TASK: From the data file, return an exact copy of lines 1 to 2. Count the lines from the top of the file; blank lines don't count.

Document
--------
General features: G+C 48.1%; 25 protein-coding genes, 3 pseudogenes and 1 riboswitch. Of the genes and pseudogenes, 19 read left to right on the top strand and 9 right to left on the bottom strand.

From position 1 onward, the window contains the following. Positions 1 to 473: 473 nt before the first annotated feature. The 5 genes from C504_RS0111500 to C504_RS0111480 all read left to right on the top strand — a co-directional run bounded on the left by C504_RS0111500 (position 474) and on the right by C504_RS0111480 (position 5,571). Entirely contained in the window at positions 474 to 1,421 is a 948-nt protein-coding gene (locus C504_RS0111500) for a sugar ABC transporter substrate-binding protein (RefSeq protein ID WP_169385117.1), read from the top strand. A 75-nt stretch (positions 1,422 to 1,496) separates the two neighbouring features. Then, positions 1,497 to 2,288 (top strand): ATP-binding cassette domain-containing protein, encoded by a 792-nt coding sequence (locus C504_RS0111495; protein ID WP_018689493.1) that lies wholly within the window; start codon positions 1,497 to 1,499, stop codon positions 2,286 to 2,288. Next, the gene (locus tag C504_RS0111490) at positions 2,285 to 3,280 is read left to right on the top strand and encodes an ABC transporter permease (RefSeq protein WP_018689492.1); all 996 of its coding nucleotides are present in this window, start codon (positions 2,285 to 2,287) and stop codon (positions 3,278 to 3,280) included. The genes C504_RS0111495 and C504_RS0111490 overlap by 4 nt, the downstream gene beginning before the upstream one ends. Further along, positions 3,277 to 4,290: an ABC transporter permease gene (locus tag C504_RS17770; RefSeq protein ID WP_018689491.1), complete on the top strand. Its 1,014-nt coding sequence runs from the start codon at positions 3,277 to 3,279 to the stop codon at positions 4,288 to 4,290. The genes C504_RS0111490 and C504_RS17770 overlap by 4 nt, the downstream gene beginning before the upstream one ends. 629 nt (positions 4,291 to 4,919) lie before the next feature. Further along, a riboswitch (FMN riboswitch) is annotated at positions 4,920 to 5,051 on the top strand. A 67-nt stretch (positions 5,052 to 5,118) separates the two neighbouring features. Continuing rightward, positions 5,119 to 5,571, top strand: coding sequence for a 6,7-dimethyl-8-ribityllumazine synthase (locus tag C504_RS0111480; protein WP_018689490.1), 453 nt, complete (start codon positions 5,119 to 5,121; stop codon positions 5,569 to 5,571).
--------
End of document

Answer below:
General features: G+C 48.1%; 25 protein-coding genes, 3 pseudogenes and 1 riboswitch. Of the genes and pseudogenes, 19 read left to right on the top strand and 9 right to left on the bottom strand.

From position 1 onward, the window contains the following. Positions 1 to 473: 473 nt before the first annotated feature. The 5 genes from C504_RS0111500 to C504_RS0111480 all read left to right on the top strand — a co-directional run bounded on the left by C504_RS0111500 (position 474) and on the right by C504_RS0111480 (position 5,571). Entirely contained in the window at positions 474 to 1,421 is a 948-nt protein-coding gene (locus C504_RS0111500) for a sugar ABC transporter substrate-binding protein (RefSeq protein ID WP_169385117.1), read from the top strand. A 75-nt stretch (positions 1,422 to 1,496) separates the two neighbouring features. Then, positions 1,497 to 2,288 (top strand): ATP-binding cassette domain-containing protein, encoded by a 792-nt coding sequence (locus C504_RS0111495; protein ID WP_018689493.1) that lies wholly within the window; start codon positions 1,497 to 1,499, stop codon positions 2,286 to 2,288. Next, the gene (locus tag C504_RS0111490) at positions 2,285 to 3,280 is read left to right on the top strand and encodes an ABC transporter permease (RefSeq protein WP_018689492.1); all 996 of its coding nucleotides are present in this window, start codon (positions 2,285 to 2,287) and stop codon (positions 3,278 to 3,280) included. The genes C504_RS0111495 and C504_RS0111490 overlap by 4 nt, the downstream gene beginning before the upstream one ends. Further along, positions 3,277 to 4,290: an ABC transporter permease gene (locus tag C504_RS17770; RefSeq protein ID WP_018689491.1), complete on the top strand. Its 1,014-nt coding sequence runs from the start codon at positions 3,277 to 3,279 to the stop codon at positions 4,288 to 4,290. The genes C504_RS0111490 and C504_RS17770 overlap by 4 nt, the downstream gene beginning before the upstream one ends. 629 nt (positions 4,291 to 4,919) lie before the next feature. Further along, a riboswitch (FMN riboswitch) is annotated at positions 4,920 to 5,051 on the top strand. A 67-nt stretch (positions 5,052 to 5,118) separates the two neighbouring features. Continuing rightward, positions 5,119 to 5,571, top strand: coding sequence for a 6,7-dimethyl-8-ribityllumazine synthase (locus tag C504_RS0111480; protein WP_018689490.1), 453 nt, complete (start codon positions 5,119 to 5,121; stop codon positions 5,569 to 5,571).